Lesbian politics more than marriage

Today's issues transcend personal rights

When it comes to politics, what do lesbians in the industry want? The same things many of their straight peers crave, it would appear.

“I’d say civil rights, health care, relief from poverty — the basics,” says Nina Jacobson, former prexy of Walt Disney Motion Pictures Group and now an independent producer at DreamWorks. “I’ve always seen gay and lesbian life as part of a larger civil-rights conversation. But I that think as a lesbian, you may be more attuned to such issues and not take civil rights for granted.”

Melissa Etheridge, the Oscar- and Grammy-winning rock musician and singer, echoes that view, noting: “I don’t think it makes a difference that one is a lesbian. A lesbian is a woman who is concerned for her country and fellow countrymen and women.”

And Christine Vachon, producer of the landmark gay-themed pics “Boys Don’t Cry” and “Hedwig and the Angry Inch,” expresses similar feelings. “It’s hard for me to think in specifically gay-oriented terms,” she says. “What motivates me more than anything is this war, and the administration’s waging a cultural war on anything deemed different … including homosexuals. And that applies just as easily to people of different colors and creeds.”

Yet not all industry lesbians choose to raise their voices or flex their power, including several key players who refused interview requests for this article specifically because they wanted to remain out of the spotlight. “Being a lesbian doesn’t make one inherently political, though I wish it did,” suggests Ilene Chaiken, creator of Showtime’s “The L Word.”

These days, the war in Iraq looms large for lesbians, trumping even gay marriage and adoption rights as a front-burner issue.

“The war overshadows a lot of other subjects,” Jacobson says, “but I don’t think you can turn your back on poverty, health care, global warming and basic human needs that are not being met, though that tends to happen in wartime.”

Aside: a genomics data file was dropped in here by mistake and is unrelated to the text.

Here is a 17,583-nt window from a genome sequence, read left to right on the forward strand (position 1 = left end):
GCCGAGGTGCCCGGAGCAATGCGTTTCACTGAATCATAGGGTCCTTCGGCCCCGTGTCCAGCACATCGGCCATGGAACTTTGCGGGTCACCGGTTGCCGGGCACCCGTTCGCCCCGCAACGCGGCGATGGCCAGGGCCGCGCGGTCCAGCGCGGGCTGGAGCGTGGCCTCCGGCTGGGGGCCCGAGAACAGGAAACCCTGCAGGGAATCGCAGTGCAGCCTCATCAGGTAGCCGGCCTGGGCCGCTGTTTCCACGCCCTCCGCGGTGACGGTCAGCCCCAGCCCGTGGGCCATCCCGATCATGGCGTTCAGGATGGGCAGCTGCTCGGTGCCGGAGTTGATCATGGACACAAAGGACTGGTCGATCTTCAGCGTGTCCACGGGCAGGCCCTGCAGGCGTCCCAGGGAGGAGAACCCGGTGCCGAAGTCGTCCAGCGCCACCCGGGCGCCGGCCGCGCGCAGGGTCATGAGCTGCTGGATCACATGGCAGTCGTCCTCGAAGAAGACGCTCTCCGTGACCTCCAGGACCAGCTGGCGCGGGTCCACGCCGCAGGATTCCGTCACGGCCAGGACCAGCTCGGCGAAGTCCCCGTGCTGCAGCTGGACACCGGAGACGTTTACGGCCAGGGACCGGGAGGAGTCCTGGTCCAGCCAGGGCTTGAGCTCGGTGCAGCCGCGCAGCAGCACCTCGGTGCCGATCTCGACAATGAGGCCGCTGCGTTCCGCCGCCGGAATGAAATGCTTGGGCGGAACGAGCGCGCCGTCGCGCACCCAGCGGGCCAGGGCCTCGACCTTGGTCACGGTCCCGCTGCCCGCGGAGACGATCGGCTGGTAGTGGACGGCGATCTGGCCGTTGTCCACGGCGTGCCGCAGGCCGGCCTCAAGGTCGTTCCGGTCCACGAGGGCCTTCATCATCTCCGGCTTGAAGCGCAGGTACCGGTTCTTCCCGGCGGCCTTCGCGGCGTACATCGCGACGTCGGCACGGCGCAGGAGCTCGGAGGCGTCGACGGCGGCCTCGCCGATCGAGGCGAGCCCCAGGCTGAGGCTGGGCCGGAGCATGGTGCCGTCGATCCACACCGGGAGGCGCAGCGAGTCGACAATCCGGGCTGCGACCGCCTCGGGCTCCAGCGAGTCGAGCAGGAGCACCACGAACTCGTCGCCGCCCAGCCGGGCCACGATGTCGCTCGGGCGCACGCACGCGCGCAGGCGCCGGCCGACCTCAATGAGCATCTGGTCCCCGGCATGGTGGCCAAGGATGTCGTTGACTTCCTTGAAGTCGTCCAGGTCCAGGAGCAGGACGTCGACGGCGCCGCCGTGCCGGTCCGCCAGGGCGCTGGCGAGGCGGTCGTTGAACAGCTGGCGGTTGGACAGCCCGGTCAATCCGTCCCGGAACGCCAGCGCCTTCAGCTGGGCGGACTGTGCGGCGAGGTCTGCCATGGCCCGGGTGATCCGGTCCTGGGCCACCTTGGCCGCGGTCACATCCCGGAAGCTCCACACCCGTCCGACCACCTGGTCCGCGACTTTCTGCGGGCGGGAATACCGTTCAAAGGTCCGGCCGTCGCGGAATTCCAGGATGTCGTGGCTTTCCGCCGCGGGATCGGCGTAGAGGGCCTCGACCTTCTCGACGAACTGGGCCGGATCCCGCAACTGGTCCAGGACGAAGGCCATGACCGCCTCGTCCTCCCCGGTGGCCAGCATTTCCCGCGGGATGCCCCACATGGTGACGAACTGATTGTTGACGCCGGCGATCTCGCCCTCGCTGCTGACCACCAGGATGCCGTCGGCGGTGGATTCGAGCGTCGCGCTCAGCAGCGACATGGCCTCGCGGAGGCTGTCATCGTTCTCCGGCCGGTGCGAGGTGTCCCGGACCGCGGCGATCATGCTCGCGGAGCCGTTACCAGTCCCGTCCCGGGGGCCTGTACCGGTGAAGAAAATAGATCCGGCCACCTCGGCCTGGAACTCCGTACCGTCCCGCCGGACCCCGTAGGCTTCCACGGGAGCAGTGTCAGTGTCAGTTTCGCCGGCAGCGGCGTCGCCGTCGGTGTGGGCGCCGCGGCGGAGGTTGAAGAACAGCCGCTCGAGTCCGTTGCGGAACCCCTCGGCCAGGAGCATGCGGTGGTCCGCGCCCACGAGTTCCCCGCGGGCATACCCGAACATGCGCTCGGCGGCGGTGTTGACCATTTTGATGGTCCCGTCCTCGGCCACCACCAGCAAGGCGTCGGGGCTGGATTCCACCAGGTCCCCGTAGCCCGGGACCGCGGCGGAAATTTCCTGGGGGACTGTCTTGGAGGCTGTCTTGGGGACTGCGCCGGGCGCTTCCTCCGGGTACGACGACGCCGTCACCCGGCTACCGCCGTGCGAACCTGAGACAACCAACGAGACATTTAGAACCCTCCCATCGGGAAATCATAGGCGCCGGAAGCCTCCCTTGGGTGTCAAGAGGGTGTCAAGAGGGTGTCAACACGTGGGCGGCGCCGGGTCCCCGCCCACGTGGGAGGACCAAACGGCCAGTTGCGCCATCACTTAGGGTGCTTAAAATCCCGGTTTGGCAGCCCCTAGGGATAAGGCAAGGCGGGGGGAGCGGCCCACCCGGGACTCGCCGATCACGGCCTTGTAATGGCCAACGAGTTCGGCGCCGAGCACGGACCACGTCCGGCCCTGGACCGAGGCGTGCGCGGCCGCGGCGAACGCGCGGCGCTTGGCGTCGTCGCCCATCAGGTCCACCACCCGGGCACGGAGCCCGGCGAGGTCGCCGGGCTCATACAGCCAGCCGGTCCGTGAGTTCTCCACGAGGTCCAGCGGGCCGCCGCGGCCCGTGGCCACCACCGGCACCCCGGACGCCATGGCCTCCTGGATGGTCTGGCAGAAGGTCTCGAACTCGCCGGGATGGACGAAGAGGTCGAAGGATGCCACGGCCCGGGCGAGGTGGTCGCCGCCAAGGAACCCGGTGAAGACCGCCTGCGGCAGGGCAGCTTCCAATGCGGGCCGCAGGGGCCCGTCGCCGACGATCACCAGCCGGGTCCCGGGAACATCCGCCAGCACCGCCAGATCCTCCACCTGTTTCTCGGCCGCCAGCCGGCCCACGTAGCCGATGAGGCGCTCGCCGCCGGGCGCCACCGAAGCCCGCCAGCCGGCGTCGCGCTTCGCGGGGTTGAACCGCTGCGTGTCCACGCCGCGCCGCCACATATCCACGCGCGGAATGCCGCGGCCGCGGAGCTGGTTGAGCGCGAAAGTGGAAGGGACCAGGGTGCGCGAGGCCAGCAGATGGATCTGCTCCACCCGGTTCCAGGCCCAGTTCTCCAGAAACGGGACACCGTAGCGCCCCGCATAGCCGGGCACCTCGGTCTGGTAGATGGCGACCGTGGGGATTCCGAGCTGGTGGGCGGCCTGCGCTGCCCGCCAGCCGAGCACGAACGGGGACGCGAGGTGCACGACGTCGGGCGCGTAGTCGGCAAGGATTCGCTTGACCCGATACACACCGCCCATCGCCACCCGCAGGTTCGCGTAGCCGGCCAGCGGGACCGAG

But if there’s consensus on ousting Republicans from office, there’s no clear agreement on which Democratic presidential candidate to support. Vachon and Jacobson, for example, aren’t yet endorsing anyone, while Chaiken is a longtime backer of Hilary Clinton, and Etheridge strongly favors Dennis Kucinich.

Basic civil liberties

Regardless of who becomes the next president, the ground has fundamentally shifted on what was until recently a do-or-die issue for lesbians and gays.

“I think gay marriage is more of a hot-button political topic than a huge priority for the people I know,” Jacobson says. “Most gay people I know are less oriented toward gay marriage than toward basic civil rights for all. It’s not a huge burning hole in most of our lives, that we can’t get married. It’s more of an inconvenience.”

The sidelining of gay marriage marks a significant halt to what had been a steady expansion of rights for lesbians and gays since the 1969 Stonewall riots. Thanks to a combination of hubris, a misreading of popular opinion and the clever appeals of gay-rights opponents, gay marriage has become a millstone for homosexuals.

“Gay marriage has been used against us,” Jacobson concedes. “At this point, I’d say it’s done us more harm than good, though it is a fight worth fighting. And I don’t begrudge people fighting the fight, but many gay people are leery because it’s brought on a lot of enmity toward us.”

Vachon, too, implicitly acknowledges the split among lesbians regarding this issue. “I resist giving anybody political marching orders,” she says. “I’ve been lectured to in the past by those who’ve told me my films aren’t gay enough or politically correct enough. So that’s not something I’m going to lecture anybody else about.”

But even without lesbians marching in lockstep, there is a sense of growing influence. “We are now more represented and more understood,” Chaiken says. “Our voice is louder and stronger, and we have more potent meaning in the political conversation than we had in the past, when we were less visible.”

Harnessing that newfound strength remains a challenge, though applying it to general civil-rights advances seems a winning strategy. “I think the gay agenda, quote-unquote, is just our constant drumming that we need to rise up as a human race and become one,” Etheridge says. “And we’re not backing down. We really did mean it when we said: We’re here; we’re queer; get used to it.’ “

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